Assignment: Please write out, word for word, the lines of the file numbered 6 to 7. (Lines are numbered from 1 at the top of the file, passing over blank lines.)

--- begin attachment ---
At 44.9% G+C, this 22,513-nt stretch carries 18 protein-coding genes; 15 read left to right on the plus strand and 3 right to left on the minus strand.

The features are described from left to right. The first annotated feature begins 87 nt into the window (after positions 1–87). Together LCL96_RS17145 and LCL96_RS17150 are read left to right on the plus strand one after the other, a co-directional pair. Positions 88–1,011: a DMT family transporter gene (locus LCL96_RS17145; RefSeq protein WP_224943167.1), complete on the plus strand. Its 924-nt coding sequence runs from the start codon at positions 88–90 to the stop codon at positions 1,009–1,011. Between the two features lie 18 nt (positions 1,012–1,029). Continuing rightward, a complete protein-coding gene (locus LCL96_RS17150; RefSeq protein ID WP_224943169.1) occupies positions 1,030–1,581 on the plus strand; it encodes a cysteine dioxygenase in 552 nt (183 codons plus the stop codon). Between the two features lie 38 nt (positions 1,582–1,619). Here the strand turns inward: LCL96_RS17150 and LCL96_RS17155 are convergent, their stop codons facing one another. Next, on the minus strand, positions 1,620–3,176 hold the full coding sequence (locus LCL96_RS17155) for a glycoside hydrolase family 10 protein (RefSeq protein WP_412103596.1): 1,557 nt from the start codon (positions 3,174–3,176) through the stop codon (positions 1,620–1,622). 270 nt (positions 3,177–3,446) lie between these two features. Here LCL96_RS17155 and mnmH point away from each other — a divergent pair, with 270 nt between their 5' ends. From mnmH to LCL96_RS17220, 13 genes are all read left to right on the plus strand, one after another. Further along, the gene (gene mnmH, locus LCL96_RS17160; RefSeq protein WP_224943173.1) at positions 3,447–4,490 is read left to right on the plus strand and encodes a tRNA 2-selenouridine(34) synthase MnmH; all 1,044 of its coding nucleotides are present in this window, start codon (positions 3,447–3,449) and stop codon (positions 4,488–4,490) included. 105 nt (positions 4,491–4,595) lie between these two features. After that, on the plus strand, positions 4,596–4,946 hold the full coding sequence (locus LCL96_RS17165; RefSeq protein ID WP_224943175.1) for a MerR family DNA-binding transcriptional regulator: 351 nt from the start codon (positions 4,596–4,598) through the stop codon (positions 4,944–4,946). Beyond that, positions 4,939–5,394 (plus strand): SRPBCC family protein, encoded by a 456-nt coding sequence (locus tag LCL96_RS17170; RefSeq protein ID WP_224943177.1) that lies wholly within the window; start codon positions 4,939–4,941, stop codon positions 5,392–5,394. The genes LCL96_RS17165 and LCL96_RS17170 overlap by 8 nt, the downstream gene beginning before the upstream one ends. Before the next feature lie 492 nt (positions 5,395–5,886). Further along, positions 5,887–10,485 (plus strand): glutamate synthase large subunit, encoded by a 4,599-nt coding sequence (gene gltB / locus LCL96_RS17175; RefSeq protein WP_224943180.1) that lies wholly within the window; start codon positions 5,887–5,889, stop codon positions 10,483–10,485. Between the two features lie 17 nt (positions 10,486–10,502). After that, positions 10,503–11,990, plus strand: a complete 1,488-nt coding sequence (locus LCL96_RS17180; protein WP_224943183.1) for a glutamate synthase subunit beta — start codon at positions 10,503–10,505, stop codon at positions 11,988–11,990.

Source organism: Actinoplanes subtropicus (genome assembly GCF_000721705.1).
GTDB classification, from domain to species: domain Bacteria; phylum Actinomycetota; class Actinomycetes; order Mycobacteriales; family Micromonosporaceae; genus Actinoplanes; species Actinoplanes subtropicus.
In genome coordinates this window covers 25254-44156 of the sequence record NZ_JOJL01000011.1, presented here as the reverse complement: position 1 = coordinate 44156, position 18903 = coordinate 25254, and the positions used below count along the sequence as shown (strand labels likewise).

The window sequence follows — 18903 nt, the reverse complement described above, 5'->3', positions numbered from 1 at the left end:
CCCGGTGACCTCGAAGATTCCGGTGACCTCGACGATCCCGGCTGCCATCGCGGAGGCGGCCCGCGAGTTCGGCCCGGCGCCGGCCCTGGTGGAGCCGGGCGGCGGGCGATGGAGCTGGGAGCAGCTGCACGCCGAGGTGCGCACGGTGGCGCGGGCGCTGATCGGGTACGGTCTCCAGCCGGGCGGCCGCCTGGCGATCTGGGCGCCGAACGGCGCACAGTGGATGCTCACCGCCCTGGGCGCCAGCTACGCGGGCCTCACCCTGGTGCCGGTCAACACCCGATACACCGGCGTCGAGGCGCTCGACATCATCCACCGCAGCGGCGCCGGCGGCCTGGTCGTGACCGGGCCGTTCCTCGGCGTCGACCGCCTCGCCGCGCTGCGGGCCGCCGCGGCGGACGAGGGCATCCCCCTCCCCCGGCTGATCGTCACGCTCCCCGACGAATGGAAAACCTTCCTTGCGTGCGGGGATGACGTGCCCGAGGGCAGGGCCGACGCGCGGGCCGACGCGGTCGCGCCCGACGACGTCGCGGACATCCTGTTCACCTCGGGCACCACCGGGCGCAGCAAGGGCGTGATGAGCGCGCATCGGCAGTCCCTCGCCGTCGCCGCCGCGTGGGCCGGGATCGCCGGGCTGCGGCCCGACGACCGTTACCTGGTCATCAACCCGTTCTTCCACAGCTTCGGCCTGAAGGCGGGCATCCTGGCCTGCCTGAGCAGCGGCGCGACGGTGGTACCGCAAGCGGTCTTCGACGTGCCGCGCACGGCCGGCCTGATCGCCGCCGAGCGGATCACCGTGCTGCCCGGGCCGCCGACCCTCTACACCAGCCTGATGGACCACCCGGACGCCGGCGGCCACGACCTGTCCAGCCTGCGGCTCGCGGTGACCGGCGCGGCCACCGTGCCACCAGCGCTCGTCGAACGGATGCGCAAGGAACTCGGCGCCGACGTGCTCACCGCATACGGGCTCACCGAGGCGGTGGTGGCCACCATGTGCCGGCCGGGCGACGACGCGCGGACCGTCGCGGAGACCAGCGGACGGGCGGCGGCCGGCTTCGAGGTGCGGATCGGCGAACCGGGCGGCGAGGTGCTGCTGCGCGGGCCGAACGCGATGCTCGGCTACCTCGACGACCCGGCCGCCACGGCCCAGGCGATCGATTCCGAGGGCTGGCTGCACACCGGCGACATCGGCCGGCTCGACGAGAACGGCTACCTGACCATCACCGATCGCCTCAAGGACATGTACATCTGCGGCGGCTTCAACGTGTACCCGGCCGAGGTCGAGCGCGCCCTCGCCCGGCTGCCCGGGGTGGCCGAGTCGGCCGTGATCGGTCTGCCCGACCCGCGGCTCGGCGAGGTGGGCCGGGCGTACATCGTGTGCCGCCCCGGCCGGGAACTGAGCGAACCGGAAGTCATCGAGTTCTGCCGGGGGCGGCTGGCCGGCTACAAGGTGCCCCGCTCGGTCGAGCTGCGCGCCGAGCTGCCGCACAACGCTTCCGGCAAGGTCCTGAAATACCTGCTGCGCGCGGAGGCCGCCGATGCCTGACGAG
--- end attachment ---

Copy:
The window sequence follows — 18903 nt, the reverse complement described above, 5'->3', positions numbered from 1 at the left end:
CCCGGTGACCTCGAAGATTCCGGTGACCTCGACGATCCCGGCTGCCATCGCGGAGGCGGCCCGCGAGTTCGGCCCGGCGCCGGCCCTGGTGGAGCCGGGCGGCGGGCGATGGAGCTGGGAGCAGCTGCACGCCGAGGTGCGCACGGTGGCGCGGGCGCTGATCGGGTACGGTCTCCAGCCGGGCGGCCGCCTGGCGATCTGGGCGCCGAACGGCGCACAGTGGATGCTCACCGCCCTGGGCGCCAGCTACGCGGGCCTCACCCTGGTGCCGGTCAACACCCGATACACCGGCGTCGAGGCGCTCGACATCATCCACCGCAGCGGCGCCGGCGGCCTGGTCGTGACCGGGCCGTTCCTCGGCGTCGACCGCCTCGCCGCGCTGCGGGCCGCCGCGGCGGACGAGGGCATCCCCCTCCCCCGGCTGATCGTCACGCTCCCCGACGAATGGAAAACCTTCCTTGCGTGCGGGGATGACGTGCCCGAGGGCAGGGCCGACGCGCGGGCCGACGCGGTCGCGCCCGACGACGTCGCGGACATCCTGTTCACCTCGGGCACCACCGGGCGCAGCAAGGGCGTGATGAGCGCGCATCGGCAGTCCCTCGCCGTCGCCGCCGCGTGGGCCGGGATCGCCGGGCTGCGGCCCGACGACCGTTACCTGGTCATCAACCCGTTCTTCCACAGCTTCGGCCTGAAGGCGGGCATCCTGGCCTGCCTGAGCAGCGGCGCGACGGTGGTACCGCAAGCGGTCTTCGACGTGCCGCGCACGGCCGGCCTGATCGCCGCCGAGCGGATCACCGTGCTGCCCGGGCCGCCGACCCTCTACACCAGCCTGATGGACCACCCGGACGCCGGCGGCCACGACCTGTCCAGCCTGCGGCTCGCGGTGACCGGCGCGGCCACCGTGCCACCAGCGCTCGTCGAACGGATGCGCAAGGAACTCGGCGCCGACGTGCTCACCGCATACGGGCTCACCGAGGCGGTGGTGGCCACCATGTGCCGGCCGGGCGACGACGCGCGGACCGTCGCGGAGACCAGCGGACGGGCGGCGGCCGGCTTCGAGGTGCGGATCGGCGAACCGGGCGGCGAGGTGCTGCTGCGCGGGCCGAACGCGATGCTCGGCTACCTCGACGACCCGGCCGCCACGGCCCAGGCGATCGATTCCGAGGGCTGGCTGCACACCGGCGACATCGGCCGGCTCGACGAGAACGGCTACCTGACCATCACCGATCGCCTCAAGGACATGTACATCTGCGGCGGCTTCAACGTGTACCCGGCCGAGGTCGAGCGCGCCCTCGCCCGGCTGCCCGGGGTGGCCGAGTCGGCCGTGATCGGTCTGCCCGACCCGCGGCTCGGCGAGGTGGGCCGGGCGTACATCGTGTGCCGCCCCGGCCGGGAACTGAGCGAACCGGAAGTCATCGAGTTCTGCCGGGGGCGGCTGGCCGGCTACAAGGTGCCCCGCTCGGTCGAGCTGCGCGCCGAGCTGCCGCACAACGCTTCCGGCAAGGTCCTGAAATACCTGCTGCGCGCGGAGGCCGCCGATGCCTGACGAG